South Asia Trade Team Sees Hurricane Prep Firsthand

One final barge transits the Mississippi River in downtown New Orleans, La., prior to the port shutting down Aug. 27 ahead of Hurrican Ida.

Developing trust through transparency with international buyers takes time, but it’s the kind of tradecraft that the U.S. Soybean Export Council (USSEC) specializes in. Organizing events such as the U.S. Soy Global Trade Exchange & Specialty Grains Conference (GTE) provides buyers with information to make better business decisions, giving them an edge on the competition. Neither a global pandemic, nor a hurricane could stop one South Asia team from learning more about the U.S. Soy supply chain.

Following the wild success of USSEC’s first in-person global event since COVID-19 gripped the world, trade team members from the South Asia departed for an experience they won’t soon forget — Gulf hurricane preparedness protocols.

It was initially envisioned to be a simple tour of U.S. export elevators … the team wanted to view first-hand the elegant dance that takes place as soybeans hauled on barges from upriver are carefully loaded onto vessels, showcasing the procedures that ensure quality and volume. However, that all changed during a coffee break. 

As of Aug. 26, the forecast model showed Invest 99L, later named Hurricane Ida, hitting primarily the coastline of Louisana.

We started tracking Ida, which was not even named at the time and only referred to as “Invest 99L,” Thursday morning. At that point, nobody knew it would become a Category 4 hurricane and be so strong that it would temporarily cause the Mississippi River to reverse its flow. From that point onward, safety was our first priority, but we also wanted to spotlight strategic planning, a critical advantage of U.S. soy compared to other soy-exporting countries.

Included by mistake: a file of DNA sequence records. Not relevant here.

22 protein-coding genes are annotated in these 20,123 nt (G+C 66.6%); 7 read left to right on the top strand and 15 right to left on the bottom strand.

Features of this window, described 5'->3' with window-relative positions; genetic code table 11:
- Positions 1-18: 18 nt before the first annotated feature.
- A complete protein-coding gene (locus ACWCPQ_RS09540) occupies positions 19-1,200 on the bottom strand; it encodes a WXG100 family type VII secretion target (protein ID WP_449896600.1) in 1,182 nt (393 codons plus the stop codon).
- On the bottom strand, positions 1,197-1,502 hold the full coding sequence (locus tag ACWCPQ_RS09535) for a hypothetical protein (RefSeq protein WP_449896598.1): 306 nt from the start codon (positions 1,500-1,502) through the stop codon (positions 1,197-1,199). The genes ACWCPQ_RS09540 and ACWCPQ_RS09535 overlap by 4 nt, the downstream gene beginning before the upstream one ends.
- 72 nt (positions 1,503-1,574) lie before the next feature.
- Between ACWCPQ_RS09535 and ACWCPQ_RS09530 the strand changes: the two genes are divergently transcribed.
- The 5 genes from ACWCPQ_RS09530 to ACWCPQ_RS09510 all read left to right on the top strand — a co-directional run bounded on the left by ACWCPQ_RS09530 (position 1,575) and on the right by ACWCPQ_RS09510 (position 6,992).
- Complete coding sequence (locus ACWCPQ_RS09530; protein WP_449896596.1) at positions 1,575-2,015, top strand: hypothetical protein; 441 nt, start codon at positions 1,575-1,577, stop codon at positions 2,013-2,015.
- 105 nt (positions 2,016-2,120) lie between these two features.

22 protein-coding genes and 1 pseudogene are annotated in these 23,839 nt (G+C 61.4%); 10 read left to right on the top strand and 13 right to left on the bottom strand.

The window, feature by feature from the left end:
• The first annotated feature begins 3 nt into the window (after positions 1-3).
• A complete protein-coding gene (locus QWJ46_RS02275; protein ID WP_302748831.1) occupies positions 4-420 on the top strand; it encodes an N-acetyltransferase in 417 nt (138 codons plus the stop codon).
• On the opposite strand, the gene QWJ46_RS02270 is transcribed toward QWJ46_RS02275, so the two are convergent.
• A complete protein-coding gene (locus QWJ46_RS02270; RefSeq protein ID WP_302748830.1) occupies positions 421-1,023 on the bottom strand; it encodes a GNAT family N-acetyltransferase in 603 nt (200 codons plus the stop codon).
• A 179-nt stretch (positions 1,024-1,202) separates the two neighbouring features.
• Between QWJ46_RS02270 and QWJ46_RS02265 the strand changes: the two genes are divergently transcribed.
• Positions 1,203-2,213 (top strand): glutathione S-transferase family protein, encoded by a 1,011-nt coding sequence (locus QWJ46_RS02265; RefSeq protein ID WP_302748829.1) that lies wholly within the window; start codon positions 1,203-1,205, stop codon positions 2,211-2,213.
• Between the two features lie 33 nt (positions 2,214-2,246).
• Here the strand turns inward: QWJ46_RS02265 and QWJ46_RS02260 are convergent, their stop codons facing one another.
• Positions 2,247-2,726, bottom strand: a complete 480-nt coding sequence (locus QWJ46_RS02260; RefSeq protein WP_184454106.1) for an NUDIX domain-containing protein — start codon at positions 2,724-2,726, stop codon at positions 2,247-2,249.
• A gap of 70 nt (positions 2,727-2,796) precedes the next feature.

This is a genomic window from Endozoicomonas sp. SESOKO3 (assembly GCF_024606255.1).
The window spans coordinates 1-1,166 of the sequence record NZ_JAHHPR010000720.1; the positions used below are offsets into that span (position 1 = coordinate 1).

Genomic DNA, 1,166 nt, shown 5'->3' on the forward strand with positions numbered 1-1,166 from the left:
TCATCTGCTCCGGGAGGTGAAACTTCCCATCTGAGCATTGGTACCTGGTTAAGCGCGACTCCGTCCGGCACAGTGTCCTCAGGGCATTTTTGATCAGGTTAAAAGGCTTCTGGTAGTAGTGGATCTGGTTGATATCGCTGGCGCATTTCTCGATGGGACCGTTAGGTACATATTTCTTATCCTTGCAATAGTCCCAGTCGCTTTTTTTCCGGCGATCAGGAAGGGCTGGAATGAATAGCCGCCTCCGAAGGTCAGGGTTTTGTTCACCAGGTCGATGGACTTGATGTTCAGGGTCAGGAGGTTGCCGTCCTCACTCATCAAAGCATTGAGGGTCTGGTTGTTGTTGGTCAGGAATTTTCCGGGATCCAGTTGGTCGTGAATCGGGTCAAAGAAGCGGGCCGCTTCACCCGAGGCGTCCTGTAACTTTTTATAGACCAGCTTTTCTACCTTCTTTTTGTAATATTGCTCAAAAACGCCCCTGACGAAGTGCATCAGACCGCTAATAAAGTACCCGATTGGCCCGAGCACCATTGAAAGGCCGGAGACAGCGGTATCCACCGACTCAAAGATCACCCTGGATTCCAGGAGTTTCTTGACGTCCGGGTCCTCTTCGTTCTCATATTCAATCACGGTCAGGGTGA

Shakil Ashfaq, Chief Executive for Shujabad Agro (one of the biggest oilseed crushers in Pakistan) reflects on his experience: “Unfortunately, the trip to New Orleans wasn’t exactly what we thought it was going to be, but getting to experience the complexities necessary to overcome an adverse event like Ida, shines light on how the U.S. soy supply chain can execute and adapt.”  

Tom Russell, of Russell Marine Group, briefed the team noting that the key to the success of U.S. exports is dependent upon its ability to execute. To that end, one must be flexible and anticipate situations and problems. Hurricane Ida is a great example.       

In life, experiential learning is unparalleled, and experiences are priceless. The team not only learned about normal vessel loading and fumigation practices, but they also learned how grain elevators, barge operators and ship owners carefully prepare for the worst and hope for the best. 

Trade team members inspect laboratory procedures and protocols in anticipation of Hurricane Ida evacuations.

In today’s environment, information is the world’s only global currency. It’s accepted everywhere and never commoditized. This entire trip, beginning with GTE in St. Louis and culminating with hurricane prep in New Orleans, certainly highlighted that fact. You can read about hurricane preparation in the Gulf on any newswire, but unless you’ve experienced it, it’s hard to truly understand the magnitude and scale of what is at stake.

Following an adapted and slightly abbreviated agenda full of team meetings, the team safely departed Saturday, Aug. 28.  Making landfall Sunday morning, a Category 4 hurricane hit Grand Isle, La., and caused extensive damage to the region. At this time, there appears to be extensive damage to Cargill Reserve and CHS Myrtle Grove. As much of the city is still without power, it's unclear as to the extent of damage elsewhere.

On behalf of the USSEC team, our thoughts and prayers are with everyone impacted by Hurricane Ida and we wish safety upon everyone in the Gulf region. 

This story was sponsored by the United Soybean Board.

Kevin Roepke serves as USSEC Regional Director for South Asia and Sub-Saharan Africa.